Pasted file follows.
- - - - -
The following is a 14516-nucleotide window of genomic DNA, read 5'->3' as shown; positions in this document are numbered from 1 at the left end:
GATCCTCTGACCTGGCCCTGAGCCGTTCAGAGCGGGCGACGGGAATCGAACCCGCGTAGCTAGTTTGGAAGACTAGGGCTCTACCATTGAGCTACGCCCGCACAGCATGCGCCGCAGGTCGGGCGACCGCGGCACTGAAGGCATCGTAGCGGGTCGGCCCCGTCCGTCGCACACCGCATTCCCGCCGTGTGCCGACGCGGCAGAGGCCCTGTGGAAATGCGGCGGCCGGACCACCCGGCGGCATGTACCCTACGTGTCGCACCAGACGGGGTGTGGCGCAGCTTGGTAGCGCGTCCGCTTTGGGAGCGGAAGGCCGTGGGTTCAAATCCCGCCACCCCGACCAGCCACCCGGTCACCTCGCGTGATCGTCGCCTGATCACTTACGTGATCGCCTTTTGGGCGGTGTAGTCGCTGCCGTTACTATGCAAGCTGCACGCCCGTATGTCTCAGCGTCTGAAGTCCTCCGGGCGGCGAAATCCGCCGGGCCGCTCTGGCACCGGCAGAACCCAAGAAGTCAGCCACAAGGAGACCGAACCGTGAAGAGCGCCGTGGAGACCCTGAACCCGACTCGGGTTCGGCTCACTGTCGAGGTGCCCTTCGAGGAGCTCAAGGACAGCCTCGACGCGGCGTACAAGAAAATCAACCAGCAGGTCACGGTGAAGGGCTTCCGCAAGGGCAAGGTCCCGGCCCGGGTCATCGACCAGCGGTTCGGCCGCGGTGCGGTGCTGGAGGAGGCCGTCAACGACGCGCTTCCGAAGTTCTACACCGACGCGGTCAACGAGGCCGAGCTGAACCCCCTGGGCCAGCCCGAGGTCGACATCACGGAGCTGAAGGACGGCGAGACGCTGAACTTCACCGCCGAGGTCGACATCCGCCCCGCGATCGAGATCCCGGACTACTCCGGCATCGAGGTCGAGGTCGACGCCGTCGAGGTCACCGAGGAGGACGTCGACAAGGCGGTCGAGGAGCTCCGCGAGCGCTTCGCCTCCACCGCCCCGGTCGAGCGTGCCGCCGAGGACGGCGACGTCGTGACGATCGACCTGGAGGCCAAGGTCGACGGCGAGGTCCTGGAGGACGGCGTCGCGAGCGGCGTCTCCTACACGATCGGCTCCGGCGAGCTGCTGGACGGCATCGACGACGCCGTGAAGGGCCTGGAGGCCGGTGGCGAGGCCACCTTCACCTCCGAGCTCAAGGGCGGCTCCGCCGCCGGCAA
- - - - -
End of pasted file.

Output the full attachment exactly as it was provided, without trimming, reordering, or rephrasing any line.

The following is a 14516-nucleotide window of genomic DNA, read 5'->3' as shown; positions in this document are numbered from 1 at the left end:
GATCCTCTGACCTGGCCCTGAGCCGTTCAGAGCGGGCGACGGGAATCGAACCCGCGTAGCTAGTTTGGAAGACTAGGGCTCTACCATTGAGCTACGCCCGCACAGCATGCGCCGCAGGTCGGGCGACCGCGGCACTGAAGGCATCGTAGCGGGTCGGCCCCGTCCGTCGCACACCGCATTCCCGCCGTGTGCCGACGCGGCAGAGGCCCTGTGGAAATGCGGCGGCCGGACCACCCGGCGGCATGTACCCTACGTGTCGCACCAGACGGGGTGTGGCGCAGCTTGGTAGCGCGTCCGCTTTGGGAGCGGAAGGCCGTGGGTTCAAATCCCGCCACCCCGACCAGCCACCCGGTCACCTCGCGTGATCGTCGCCTGATCACTTACGTGATCGCCTTTTGGGCGGTGTAGTCGCTGCCGTTACTATGCAAGCTGCACGCCCGTATGTCTCAGCGTCTGAAGTCCTCCGGGCGGCGAAATCCGCCGGGCCGCTCTGGCACCGGCAGAACCCAAGAAGTCAGCCACAAGGAGACCGAACCGTGAAGAGCGCCGTGGAGACCCTGAACCCGACTCGGGTTCGGCTCACTGTCGAGGTGCCCTTCGAGGAGCTCAAGGACAGCCTCGACGCGGCGTACAAGAAAATCAACCAGCAGGTCACGGTGAAGGGCTTCCGCAAGGGCAAGGTCCCGGCCCGGGTCATCGACCAGCGGTTCGGCCGCGGTGCGGTGCTGGAGGAGGCCGTCAACGACGCGCTTCCGAAGTTCTACACCGACGCGGTCAACGAGGCCGAGCTGAACCCCCTGGGCCAGCCCGAGGTCGACATCACGGAGCTGAAGGACGGCGAGACGCTGAACTTCACCGCCGAGGTCGACATCCGCCCCGCGATCGAGATCCCGGACTACTCCGGCATCGAGGTCGAGGTCGACGCCGTCGAGGTCACCGAGGAGGACGTCGACAAGGCGGTCGAGGAGCTCCGCGAGCGCTTCGCCTCCACCGCCCCGGTCGAGCGTGCCGCCGAGGACGGCGACGTCGTGACGATCGACCTGGAGGCCAAGGTCGACGGCGAGGTCCTGGAGGACGGCGTCGCGAGCGGCGTCTCCTACACGATCGGCTCCGGCGAGCTGCTGGACGGCATCGACGACGCCGTGAAGGGCCTGGAGGCCGGTGGCGAGGCCACCTTCACCTCCGAGCTCAAGGGCGGCTCCGCCGCCGGCAA